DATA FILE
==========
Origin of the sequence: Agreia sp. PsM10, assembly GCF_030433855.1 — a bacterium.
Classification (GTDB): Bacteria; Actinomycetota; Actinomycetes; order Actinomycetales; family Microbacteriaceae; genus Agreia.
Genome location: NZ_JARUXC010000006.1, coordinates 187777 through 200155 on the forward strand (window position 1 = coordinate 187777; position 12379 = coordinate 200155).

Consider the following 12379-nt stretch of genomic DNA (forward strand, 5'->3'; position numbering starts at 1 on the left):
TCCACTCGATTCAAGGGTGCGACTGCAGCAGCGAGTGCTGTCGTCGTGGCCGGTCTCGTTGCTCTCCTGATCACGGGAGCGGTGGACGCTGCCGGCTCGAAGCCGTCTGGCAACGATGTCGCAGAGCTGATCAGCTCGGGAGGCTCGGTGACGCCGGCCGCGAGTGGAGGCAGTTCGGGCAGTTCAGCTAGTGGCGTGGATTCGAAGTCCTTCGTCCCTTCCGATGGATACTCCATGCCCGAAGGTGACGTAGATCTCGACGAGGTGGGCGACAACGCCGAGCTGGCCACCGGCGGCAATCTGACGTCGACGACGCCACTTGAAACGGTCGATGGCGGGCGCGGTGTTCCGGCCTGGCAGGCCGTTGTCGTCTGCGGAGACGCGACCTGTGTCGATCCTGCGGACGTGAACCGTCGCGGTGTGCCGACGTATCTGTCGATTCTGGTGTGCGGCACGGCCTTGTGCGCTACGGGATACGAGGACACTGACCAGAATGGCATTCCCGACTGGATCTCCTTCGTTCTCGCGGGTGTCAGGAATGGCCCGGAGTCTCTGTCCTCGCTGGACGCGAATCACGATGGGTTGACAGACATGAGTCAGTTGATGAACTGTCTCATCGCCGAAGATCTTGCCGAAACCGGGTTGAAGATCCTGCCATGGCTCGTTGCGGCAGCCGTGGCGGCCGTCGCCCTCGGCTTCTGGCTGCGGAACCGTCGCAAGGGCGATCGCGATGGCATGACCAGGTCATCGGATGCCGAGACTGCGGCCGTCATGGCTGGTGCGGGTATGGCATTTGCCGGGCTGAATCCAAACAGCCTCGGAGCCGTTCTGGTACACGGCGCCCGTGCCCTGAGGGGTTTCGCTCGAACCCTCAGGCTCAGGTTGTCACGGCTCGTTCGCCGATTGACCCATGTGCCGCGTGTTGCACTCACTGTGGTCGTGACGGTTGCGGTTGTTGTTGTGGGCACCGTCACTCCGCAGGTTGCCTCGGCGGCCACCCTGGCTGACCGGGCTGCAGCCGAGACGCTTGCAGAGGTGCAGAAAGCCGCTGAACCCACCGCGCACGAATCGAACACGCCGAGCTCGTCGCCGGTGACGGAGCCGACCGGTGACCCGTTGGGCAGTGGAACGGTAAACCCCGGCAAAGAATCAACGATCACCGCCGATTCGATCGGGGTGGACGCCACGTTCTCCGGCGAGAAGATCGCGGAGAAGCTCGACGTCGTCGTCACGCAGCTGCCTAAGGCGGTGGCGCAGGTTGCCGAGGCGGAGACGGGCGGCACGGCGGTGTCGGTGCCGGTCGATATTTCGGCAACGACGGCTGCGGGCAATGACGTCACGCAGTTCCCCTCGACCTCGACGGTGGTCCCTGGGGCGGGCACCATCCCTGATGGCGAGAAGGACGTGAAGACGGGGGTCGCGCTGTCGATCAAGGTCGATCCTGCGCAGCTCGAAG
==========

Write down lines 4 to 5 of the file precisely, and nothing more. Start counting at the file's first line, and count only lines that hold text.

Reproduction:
Consider the following 12379-nt stretch of genomic DNA (forward strand, 5'->3'; position numbering starts at 1 on the left):
TCCACTCGATTCAAGGGTGCGACTGCAGCAGCGAGTGCTGTCGTCGTGGCCGGTCTCGTTGCTCTCCTGATCACGGGAGCGGTGGACGCTGCCGGCTCGAAGCCGTCTGGCAACGATGTCGCAGAGCTGATCAGCTCGGGAGGCTCGGTGACGCCGGCCGCGAGTGGAGGCAGTTCGGGCAGTTCAGCTAGTGGCGTGGATTCGAAGTCCTTCGTCCCTTCCGATGGATACTCCATGCCCGAAGGTGACGTAGATCTCGACGAGGTGGGCGACAACGCCGAGCTGGCCACCGGCGGCAATCTGACGTCGACGACGCCACTTGAAACGGTCGATGGCGGGCGCGGTGTTCCGGCCTGGCAGGCCGTTGTCGTCTGCGGAGACGCGACCTGTGTCGATCCTGCGGACGTGAACCGTCGCGGTGTGCCGACGTATCTGTCGATTCTGGTGTGCGGCACGGCCTTGTGCGCTACGGGATACGAGGACACTGACCAGAATGGCATTCCCGACTGGATCTCCTTCGTTCTCGCGGGTGTCAGGAATGGCCCGGAGTCTCTGTCCTCGCTGGACGCGAATCACGATGGGTTGACAGACATGAGTCAGTTGATGAACTGTCTCATCGCCGAAGATCTTGCCGAAACCGGGTTGAAGATCCTGCCATGGCTCGTTGCGGCAGCCGTGGCGGCCGTCGCCCTCGGCTTCTGGCTGCGGAACCGTCGCAAGGGCGATCGCGATGGCATGACCAGGTCATCGGATGCCGAGACTGCGGCCGTCATGGCTGGTGCGGGTATGGCATTTGCCGGGCTGAATCCAAACAGCCTCGGAGCCGTTCTGGTACACGGCGCCCGTGCCCTGAGGGGTTTCGCTCGAACCCTCAGGCTCAGGTTGTCACGGCTCGTTCGCCGATTGACCCATGTGCCGCGTGTTGCACTCACTGTGGTCGTGACGGTTGCGGTTGTTGTTGTGGGCACCGTCACTCCGCAGGTTGCCTCGGCGGCCACCCTGGCTGACCGGGCTGCAGCCGAGACGCTTGCAGAGGTGCAGAAAGCCGCTGAACCCACCGCGCACGAATCGAACACGCCGAGCTCGTCGCCGGTGACGGAGCCGACCGGTGACCCGTTGGGCAGTGGAACGGTAAACCCCGGCAAAGAATCAACGATCACCGCCGATTCGATCGGGGTGGACGCCACGTTCTCCGGCGAGAAGATCGCGGAGAAGCTCGACGTCGTCGTCACGCAGCTGCCTAAGGCGGTGGCGCAGGTTGCCGAGGCGGAGACGGGCGGCACGGCGGTGTCGGTGCCGGTCGATATTTCGGCAACGACGGCTGCGGGCAATGACGTCACGCAGTTCCCCTCGACCTCGACGGTGGTCCCTGGGGCGGGCACCATCCCTGATGGCGAGAAGGACGTGAAGACGGGGGTCGCGCTGTCGATCAAGGTCGATCCTGCGCAGCTCGAAG